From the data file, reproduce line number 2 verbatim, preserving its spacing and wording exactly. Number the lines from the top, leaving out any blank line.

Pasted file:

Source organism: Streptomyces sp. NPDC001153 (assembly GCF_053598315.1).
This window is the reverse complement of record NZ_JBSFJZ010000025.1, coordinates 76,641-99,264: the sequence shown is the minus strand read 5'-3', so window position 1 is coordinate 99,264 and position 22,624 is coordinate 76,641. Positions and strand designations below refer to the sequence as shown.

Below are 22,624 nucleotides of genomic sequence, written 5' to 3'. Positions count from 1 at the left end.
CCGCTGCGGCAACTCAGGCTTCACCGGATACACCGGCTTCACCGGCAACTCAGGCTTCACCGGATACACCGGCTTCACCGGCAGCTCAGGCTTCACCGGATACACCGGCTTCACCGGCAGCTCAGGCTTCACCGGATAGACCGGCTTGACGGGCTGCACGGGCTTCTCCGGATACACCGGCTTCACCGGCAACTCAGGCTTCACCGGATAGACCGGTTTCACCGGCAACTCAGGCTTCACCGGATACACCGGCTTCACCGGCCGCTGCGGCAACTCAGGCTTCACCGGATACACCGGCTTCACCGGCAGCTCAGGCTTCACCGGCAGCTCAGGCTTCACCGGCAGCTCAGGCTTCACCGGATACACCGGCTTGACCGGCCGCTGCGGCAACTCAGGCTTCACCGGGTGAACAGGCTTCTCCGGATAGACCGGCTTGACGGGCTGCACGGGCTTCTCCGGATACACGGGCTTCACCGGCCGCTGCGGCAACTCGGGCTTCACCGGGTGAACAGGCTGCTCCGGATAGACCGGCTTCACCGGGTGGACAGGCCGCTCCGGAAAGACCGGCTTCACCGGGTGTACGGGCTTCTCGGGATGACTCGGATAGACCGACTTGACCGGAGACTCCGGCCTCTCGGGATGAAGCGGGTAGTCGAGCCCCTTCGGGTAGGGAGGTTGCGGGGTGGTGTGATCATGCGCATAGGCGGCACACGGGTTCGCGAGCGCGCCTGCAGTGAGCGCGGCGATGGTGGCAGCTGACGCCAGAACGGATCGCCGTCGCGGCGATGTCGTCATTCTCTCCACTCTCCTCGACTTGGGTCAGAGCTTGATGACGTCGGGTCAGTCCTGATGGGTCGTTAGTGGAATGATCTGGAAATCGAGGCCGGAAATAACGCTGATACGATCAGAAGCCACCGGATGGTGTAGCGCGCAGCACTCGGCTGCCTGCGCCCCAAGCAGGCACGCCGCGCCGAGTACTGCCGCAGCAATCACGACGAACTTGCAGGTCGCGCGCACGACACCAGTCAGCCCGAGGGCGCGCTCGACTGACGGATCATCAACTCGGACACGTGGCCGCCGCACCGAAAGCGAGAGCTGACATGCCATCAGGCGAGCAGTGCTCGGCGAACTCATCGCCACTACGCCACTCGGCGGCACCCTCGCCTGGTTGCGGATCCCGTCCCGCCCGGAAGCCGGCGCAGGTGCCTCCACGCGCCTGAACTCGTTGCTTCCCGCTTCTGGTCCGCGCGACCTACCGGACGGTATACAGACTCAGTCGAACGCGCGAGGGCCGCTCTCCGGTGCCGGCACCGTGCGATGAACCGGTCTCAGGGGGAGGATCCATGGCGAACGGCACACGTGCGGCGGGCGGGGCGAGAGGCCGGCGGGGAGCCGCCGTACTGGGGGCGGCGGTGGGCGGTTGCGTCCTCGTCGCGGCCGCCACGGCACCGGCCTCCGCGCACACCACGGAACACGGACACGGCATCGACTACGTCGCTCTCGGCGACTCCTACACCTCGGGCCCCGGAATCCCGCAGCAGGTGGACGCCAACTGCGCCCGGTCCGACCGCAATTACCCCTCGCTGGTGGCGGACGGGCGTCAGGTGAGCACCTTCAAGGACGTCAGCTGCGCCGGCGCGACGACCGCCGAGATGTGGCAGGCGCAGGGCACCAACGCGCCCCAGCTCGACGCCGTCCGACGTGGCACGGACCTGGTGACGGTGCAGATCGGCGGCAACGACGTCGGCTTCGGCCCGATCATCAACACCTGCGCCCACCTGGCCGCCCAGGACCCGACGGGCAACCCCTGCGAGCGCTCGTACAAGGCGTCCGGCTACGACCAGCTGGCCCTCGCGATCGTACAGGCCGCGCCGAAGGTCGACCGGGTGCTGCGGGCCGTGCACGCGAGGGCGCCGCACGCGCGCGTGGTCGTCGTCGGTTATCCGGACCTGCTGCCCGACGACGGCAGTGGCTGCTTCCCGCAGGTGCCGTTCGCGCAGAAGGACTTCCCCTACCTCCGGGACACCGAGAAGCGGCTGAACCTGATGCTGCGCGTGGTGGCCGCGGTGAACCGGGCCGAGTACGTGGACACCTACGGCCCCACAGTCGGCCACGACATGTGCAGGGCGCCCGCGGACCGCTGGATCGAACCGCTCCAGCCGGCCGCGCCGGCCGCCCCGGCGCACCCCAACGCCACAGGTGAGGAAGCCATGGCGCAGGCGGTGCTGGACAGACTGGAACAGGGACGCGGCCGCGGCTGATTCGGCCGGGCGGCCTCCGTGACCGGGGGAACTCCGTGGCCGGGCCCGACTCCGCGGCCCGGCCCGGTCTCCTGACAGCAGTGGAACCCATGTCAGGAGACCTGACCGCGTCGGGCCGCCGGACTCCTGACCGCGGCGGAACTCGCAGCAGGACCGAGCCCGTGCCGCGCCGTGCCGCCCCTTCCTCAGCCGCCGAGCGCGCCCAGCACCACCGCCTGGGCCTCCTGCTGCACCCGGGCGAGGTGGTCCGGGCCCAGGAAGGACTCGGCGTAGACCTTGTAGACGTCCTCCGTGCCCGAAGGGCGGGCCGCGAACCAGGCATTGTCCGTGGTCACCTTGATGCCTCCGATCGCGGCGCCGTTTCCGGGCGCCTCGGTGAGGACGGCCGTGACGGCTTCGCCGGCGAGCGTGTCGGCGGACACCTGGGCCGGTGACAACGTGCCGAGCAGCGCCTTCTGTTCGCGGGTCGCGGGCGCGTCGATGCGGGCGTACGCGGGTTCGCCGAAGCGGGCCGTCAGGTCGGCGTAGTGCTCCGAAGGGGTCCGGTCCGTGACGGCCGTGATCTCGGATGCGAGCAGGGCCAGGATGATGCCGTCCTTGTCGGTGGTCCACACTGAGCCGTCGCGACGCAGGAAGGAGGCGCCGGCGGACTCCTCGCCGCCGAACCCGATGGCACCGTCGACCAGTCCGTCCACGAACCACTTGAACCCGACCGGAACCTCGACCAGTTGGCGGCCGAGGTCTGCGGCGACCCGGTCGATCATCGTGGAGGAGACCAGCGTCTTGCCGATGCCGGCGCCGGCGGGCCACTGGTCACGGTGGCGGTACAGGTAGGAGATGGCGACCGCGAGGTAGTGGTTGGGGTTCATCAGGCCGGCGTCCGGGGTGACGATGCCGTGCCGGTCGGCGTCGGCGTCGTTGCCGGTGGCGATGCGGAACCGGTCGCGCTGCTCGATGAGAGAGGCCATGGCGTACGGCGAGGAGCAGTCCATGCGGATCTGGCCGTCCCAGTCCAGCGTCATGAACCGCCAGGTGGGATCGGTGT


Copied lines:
This window is the reverse complement of record NZ_JBSFJZ010000025.1, coordinates 76,641-99,264: the sequence shown is the minus strand read 5'-3', so window position 1 is coordinate 99,264 and position 22,624 is coordinate 76,641. Positions and strand designations below refer to the sequence as shown.